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COMMUNIQUE: The Istanbul Gathering of the Somali Civil Society
Thursday, May 31, 2012

We, the participants of the Istanbul Civil Society gathering, consisting of Somali traditional elders, religious scholars, academics, organized polities, activists, women, youth, business and diaspora representatives, came together to discuss and evaluate the difficult conditions and existential threats facing our nation. The main objective of this gathering is to bridge the divisions within our society and focus our efforts and energies in building a sovereign, united, just, peaceful, democratic and prosperous Somalia.

Somali participants have been able to gather in an environment free of political pressures, interventions, candidate interests, and manipulation by foreign special interest operatives.

During the four day conference, the participants have identified and discussed many important issues through an interactive process designed to facilitate the expression  of thoughts and ideas. The conference examined issues such as security, the constitution, economic reconstruction, social development, transitional justice and reconciliation. Eight groups  representing  varieties of perspectives   discussed and debated each of these topics. Each group  presented their recommendations to the plenary sessions where their suggestions and ideas were further scrutinized,  discussed and agreed upon .

The conference resolved that:

·         We are immeasurably grateful to the Turkish government and its people and we encourage the Republic of Turkey to continue its support and solidarity with the Somali people, to realize a Somalia that holds itself up to international standards and reclaims its position as a respected  member of the family of nations.

·         We are appreciative of the role of Turkey   in convening this gathering in an environment that was  constructive and  fully supportive of the resurrection of the Somali state and the dignity of its people.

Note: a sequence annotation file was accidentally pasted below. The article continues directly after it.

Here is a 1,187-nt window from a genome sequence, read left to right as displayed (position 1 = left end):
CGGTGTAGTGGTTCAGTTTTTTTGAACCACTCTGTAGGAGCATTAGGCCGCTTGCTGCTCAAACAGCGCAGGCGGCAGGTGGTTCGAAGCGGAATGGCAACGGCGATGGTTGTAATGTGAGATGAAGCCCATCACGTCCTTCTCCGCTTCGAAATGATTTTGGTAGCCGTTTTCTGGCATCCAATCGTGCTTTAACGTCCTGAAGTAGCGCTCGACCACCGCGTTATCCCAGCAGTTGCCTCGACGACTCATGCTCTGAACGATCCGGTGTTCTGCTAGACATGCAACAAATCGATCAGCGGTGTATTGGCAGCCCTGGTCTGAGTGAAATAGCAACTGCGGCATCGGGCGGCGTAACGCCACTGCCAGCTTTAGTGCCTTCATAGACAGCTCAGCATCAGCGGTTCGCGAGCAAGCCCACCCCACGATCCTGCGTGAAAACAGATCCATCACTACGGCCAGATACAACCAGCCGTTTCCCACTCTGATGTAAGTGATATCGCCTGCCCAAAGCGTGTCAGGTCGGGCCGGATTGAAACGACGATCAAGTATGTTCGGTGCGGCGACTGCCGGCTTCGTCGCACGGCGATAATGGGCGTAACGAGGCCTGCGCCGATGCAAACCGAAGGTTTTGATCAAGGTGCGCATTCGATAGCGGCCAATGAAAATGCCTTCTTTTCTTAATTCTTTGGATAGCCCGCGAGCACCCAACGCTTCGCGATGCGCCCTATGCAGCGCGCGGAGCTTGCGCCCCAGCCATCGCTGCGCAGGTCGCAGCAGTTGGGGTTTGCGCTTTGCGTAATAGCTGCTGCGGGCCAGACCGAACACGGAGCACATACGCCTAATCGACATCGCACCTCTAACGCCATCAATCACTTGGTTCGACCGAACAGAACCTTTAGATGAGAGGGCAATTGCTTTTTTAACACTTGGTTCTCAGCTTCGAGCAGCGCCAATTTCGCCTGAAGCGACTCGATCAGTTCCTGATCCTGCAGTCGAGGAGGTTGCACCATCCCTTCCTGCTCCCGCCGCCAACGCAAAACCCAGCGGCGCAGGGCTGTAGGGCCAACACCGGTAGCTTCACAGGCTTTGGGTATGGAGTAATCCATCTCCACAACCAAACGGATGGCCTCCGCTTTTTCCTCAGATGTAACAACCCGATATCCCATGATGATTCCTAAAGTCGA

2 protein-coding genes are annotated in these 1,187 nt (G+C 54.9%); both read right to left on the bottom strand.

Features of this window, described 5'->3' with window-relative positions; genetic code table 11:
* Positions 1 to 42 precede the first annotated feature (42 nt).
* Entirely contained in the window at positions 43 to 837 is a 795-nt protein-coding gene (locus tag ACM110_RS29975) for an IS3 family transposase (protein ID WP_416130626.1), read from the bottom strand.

·         We unequivocally support the conclusion of the transition period  by August 20, 2012.

·         Security: Establish an inclusive and effective national security forces under a civilian command; create  a National Defense Commission to ensure continuity regardless of any changes within the government; implement  effective training programs and space within the country to train Somali forces; inaugurate  an allowance and salary commission to make sure that members of the security forces’ welfare is budgeted and protected; request the lifting of the UN Arms Embargo as soon as an inclusive and disciplined army is established; create an independent judicial system  to examine the injustices that have occurred in Somalia; improve correctional institutions to meet the international human rights standards ; and request that AMISOM be converted into hybrid UN peacekeeping force and that includes additional forces from Muslim countries to counter Al-Shabab propaganda that Somalia has been invaded by non-Muslim forces.

·        Economic Reconstruction: Developing effective, transparent, mutually accountable, and coordinated foreign aid policy to reduce dependency; build an effective taxation policy and administration; establish effective business regulation and enforcement system; convene  a comprehensive conference on recovery and development that should be held as soon as feasible; adopt an effective accountability and transparency in all financial resources management; encourage private and public partnerships (PPP); institute  effective poverty alleviation programs for the most vulnerable groups to reduce poverty; establish skill-building projects and focus on equal opportunities in order to reverse the massive brain drain of the past two decades; and  create rural development programs that are essential in ensuring sustainable means of livelihood.